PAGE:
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Here's how much you'll spend on Christmas gifts for co-workers this holiday season
Mic surveyed 533 people to see how much consumers will spend on various people in their lives this holiday season. People might spend much time with their co-workers, but that doesn't mean a better gift, the survey showed. - photo by Payton Davis
U.S. workers might spend even more time with co-workers and bosses than loved ones, but that doesn't mean better gifts for job force friends this holiday season, according to Mic.

With Black Friday a month away, Mic surveyed 533 people to see how much they'll spend on gifts for various people in their lives, Theresa Avila wrote for the organization. Of participants, 62 percent said they'd shell out over $50 on "that special someone," with 30.1 percent willing to spend $100.

But in regards to co-workers and bosses, few would consider expending near as much.

"When buying a gift for a co-worker or your boss, Andrew Jackson may be the only face gracing the bill you'll likely need," Avila reported. "According to the survey, 73 percent of respondents spend $20 or less on a gift for a co-worker or boss."

Compared to the 30.1 percent surveyed who felt fine with giving loved ones a $100 gift, just 4.2 percent opined their bosses deserved the same. Avila noted American workers average more hours a week than any other industrialized nation, making it surprising they understate work-place connections as far as gifts go though co-workers play a large role in their lives.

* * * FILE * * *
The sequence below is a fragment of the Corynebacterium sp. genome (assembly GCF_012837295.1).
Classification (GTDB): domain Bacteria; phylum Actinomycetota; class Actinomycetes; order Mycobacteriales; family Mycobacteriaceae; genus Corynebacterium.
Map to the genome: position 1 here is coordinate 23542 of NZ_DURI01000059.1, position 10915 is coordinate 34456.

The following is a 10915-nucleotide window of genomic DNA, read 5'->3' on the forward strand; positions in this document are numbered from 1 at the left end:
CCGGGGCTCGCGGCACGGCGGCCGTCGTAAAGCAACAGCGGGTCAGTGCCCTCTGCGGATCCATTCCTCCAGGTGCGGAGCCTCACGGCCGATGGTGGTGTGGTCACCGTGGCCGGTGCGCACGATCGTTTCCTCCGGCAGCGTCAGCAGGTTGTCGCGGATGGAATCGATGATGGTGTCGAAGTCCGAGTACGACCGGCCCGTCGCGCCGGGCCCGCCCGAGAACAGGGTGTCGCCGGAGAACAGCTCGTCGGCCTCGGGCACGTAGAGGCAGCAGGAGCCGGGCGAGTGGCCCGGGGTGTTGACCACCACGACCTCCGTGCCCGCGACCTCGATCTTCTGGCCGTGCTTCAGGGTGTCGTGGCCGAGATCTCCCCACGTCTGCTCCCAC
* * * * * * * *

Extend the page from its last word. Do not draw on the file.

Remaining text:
If Mic's survey provides an accurate preview of who U.S. spenders will grab gifts for during the holidays, comparing the data to a recent report my colleague Herb Scribner wrote about gives the findings more context.

Scribner reported consumers are willing to spend $131.59 on a notable someone: themselves.

The National Retail Federation detailed its holiday spending survey and said that number is up from the $126.37 shoppers used to treat themselves last year.

"In addition to shopping for gifts for their loved ones, holiday shoppers will take advantage of discounts to treat themselves and/or their family members to a nongift item," according to NRF. "They survey found 55.8 percent will splurge on themselves and/or others for nongift items."

If workers are going to give each other cheap gifts, they might as well at least follow some common practices, Alison Green wrote for U.S. News & World Report. And No. 1 is it's important to decide if people want to exchange presents in the workplace at all.

If so, a dollar limit should be set, employees should avoid giving personal gifts and food never disappoints, according to Green.

And according to Green's list, the fact people rarely spend more than $20 for work-place presents might be a positive.

"If you've ever been to an office gift exchange where everyone brought gifts that cost less than $15 except one guy who gifted an iPod or an expensive sweater, you know that overly expensive gifts can make others feel uncomfortable and will create the sense that you're trying to show off or curry favor," Green reported.

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